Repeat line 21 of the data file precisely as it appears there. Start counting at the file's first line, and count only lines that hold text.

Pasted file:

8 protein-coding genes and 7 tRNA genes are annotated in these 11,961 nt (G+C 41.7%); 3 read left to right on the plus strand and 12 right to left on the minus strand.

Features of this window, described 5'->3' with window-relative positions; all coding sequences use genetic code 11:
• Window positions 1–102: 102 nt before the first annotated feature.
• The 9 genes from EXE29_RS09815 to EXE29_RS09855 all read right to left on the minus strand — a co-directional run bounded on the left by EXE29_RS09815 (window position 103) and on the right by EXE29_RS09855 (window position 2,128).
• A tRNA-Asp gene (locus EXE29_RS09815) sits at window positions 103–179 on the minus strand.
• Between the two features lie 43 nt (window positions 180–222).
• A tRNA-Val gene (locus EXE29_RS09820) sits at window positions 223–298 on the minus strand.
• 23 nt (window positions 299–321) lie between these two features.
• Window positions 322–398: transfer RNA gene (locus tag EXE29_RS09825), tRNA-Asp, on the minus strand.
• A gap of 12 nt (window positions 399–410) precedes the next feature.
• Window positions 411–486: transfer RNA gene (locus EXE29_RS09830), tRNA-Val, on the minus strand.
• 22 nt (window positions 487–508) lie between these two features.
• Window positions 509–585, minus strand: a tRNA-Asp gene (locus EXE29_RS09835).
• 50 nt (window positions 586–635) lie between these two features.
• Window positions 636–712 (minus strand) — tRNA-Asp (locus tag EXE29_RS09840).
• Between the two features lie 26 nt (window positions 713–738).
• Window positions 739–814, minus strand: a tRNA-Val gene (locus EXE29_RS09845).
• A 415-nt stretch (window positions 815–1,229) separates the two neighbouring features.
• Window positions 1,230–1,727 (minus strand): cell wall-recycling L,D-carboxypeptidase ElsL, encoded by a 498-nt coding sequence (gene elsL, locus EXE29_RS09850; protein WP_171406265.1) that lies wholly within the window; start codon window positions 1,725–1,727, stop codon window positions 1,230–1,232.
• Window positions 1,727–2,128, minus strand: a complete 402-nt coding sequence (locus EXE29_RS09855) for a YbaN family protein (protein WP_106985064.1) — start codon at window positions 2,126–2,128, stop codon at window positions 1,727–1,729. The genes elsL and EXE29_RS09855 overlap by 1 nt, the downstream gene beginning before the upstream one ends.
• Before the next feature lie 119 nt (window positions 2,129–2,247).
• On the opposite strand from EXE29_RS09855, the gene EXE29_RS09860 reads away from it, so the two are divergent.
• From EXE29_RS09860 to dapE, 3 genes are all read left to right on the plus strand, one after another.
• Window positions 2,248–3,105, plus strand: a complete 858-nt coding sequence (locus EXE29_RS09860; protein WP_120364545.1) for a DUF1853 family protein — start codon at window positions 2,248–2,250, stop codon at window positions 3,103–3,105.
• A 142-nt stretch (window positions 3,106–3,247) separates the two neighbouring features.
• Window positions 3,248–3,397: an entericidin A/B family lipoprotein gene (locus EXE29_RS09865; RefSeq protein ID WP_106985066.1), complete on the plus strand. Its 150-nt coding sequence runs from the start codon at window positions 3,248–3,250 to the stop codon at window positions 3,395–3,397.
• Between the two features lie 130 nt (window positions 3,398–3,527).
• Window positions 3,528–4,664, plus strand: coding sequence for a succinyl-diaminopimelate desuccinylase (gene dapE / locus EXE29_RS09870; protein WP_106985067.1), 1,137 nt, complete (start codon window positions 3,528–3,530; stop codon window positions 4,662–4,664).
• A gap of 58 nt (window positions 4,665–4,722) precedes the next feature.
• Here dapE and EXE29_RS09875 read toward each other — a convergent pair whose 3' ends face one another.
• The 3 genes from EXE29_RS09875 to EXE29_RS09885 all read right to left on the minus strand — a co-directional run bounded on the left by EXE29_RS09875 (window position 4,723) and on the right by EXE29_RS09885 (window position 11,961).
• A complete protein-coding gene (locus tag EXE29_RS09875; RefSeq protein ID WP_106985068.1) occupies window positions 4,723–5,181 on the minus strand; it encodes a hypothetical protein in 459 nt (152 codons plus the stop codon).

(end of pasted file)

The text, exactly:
• Before the next feature lie 119 nt (window positions 2,129–2,247).